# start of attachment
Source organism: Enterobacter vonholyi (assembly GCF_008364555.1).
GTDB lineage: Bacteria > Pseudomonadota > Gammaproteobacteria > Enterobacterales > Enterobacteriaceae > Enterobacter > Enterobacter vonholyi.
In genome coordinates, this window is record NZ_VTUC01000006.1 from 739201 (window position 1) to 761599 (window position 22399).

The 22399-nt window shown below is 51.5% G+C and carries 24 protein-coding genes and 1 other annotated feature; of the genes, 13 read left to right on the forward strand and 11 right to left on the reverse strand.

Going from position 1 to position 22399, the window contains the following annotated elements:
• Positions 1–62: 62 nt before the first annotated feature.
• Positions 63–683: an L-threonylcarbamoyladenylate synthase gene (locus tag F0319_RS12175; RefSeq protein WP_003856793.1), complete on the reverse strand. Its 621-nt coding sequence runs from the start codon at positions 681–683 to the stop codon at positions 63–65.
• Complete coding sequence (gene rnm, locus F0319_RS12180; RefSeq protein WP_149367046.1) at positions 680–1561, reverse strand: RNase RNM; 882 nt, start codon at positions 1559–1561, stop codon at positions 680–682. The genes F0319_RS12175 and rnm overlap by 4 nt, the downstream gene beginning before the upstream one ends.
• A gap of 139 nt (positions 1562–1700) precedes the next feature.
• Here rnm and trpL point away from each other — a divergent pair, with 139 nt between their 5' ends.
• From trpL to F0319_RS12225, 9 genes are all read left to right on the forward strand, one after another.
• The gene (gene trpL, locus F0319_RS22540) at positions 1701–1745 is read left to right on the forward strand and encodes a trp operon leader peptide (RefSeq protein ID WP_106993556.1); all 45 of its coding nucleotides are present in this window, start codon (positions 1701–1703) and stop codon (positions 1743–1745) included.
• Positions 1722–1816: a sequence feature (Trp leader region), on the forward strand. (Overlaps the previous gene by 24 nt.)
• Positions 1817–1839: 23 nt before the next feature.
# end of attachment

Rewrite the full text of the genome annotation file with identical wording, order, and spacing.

Source organism: Enterobacter vonholyi (assembly GCF_008364555.1).
GTDB lineage: Bacteria > Pseudomonadota > Gammaproteobacteria > Enterobacterales > Enterobacteriaceae > Enterobacter > Enterobacter vonholyi.
In genome coordinates, this window is record NZ_VTUC01000006.1 from 739201 (window position 1) to 761599 (window position 22399).

The 22399-nt window shown below is 51.5% G+C and carries 24 protein-coding genes and 1 other annotated feature; of the genes, 13 read left to right on the forward strand and 11 right to left on the reverse strand.

Going from position 1 to position 22399, the window contains the following annotated elements:
• Positions 1–62: 62 nt before the first annotated feature.
• Positions 63–683: an L-threonylcarbamoyladenylate synthase gene (locus tag F0319_RS12175; RefSeq protein WP_003856793.1), complete on the reverse strand. Its 621-nt coding sequence runs from the start codon at positions 681–683 to the stop codon at positions 63–65.
• Complete coding sequence (gene rnm, locus F0319_RS12180; RefSeq protein WP_149367046.1) at positions 680–1561, reverse strand: RNase RNM; 882 nt, start codon at positions 1559–1561, stop codon at positions 680–682. The genes F0319_RS12175 and rnm overlap by 4 nt, the downstream gene beginning before the upstream one ends.
• A gap of 139 nt (positions 1562–1700) precedes the next feature.
• Here rnm and trpL point away from each other — a divergent pair, with 139 nt between their 5' ends.
• From trpL to F0319_RS12225, 9 genes are all read left to right on the forward strand, one after another.
• The gene (gene trpL, locus F0319_RS22540) at positions 1701–1745 is read left to right on the forward strand and encodes a trp operon leader peptide (RefSeq protein ID WP_106993556.1); all 45 of its coding nucleotides are present in this window, start codon (positions 1701–1703) and stop codon (positions 1743–1745) included.
• Positions 1722–1816: a sequence feature (Trp leader region), on the forward strand. (Overlaps the previous gene by 24 nt.)
• Positions 1817–1839: 23 nt before the next feature.